Lower social status is usually linked to poorer health, according to previous studies. Animals towards the bottom of hierarchies have to struggle more for resources, and are often subjected to aggressive behavior from their superiors. In many species of birds, mice, and nonhuman primates, for instance, poorer physical condition is more common for subordinates. Female macaques of low social status, for example, have been shown to have lower bone density and an increased risk of developing inflammatory diseases.

Yet the relationship between social subordination and infectious disease risk hasn’t been clearly measured, according Archie and her coauthors. To look at the relationship between social status and one particular malady—parasite infections—they carried out a meta-analysis of 39 studies spanning 31 species, searching for patterns of parasitism.

In the majority of studies, those individuals in dominant positions—in particular, dominant males—were found to be more at risk of being infected. The effect was strongest in mammals, and in ordered hierarchical societies where social status is correlated with sexual activity.

These findings support two previous hypotheses about the links between social status and parasitism. One relates infection risk to resource access: exposure to infection is more common when animals feed and mate more. Dominant reindeer, for example, spend more time eating than subordinate individuals, and are more likely to become infected by nematodes. And greater sexual activity brings more risk of transmitted infections. Take, for instance, dominant feral cats, whose sexual proclivity increases the chances of developing Feline Immunodeficiency Virus.

The other hypothesis proposes a trade-off between reproductive effort and immunity to disease. In other words, those in dominant positions expend more energy on mating, and therefore invest less into costly immune defences.

“When you put it in the context [of these hypotheses], it does make a lot of sense,” says Jennifer Koop, a biologist at the University of Massachusetts-Dartmouth, who was not involved in the study.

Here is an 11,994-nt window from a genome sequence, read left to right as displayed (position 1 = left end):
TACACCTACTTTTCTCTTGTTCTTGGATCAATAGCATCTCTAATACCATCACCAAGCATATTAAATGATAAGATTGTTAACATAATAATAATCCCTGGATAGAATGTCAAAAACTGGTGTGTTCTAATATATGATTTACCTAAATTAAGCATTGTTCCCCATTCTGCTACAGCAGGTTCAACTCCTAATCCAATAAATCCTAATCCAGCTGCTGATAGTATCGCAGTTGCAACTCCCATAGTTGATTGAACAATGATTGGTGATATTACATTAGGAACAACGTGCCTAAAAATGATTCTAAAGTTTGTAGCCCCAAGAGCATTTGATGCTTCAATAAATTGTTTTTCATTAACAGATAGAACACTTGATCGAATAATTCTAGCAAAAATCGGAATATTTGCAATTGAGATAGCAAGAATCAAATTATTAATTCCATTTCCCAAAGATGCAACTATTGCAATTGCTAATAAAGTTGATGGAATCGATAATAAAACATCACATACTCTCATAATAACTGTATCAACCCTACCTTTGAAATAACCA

Archie doesn’t think that individuals will deliberately opt for lower status in order to avoid infection. “High status comes with so many other advantages that the cost of a few more parasites might not be enough for individuals to shun high social status,” she says.

It’s also conceivable that there are benefits to both parasite and host in this relationship, says Nicole Mideo, an evolutionary biologist at the Univeristy of Toronto, who was not involved in the study. “The parasites are exploiting the resources of the host, so if you have a host that doesn’t get access to much food, then the parasite isn’t going to get access to much food,” she says.

This study mostly focused on parasitic worms, a limitation the researchers want to expand beyond. Additionally, the toll on dominant animals’ health of the increased risk of parasite infections was not explored. Mideo explains that there could be subtle advantages here, as research has shown worms can alter immune systems, and might protect against other infections. “It’s entirely possible that having worm infections does confer some sort of advantage in the context of other potential diseases,” she says.

Habig et al., “Social status and parasitism in male and female vertebrates: a meta-analysis,” Scientific Reports, doi:10.1038/s41598-018-21994-7, 2018.

https://www.the-scientist.com/?articles.view/articleNo/52003/title/Social-Dominance-Comes-At-a-Cost/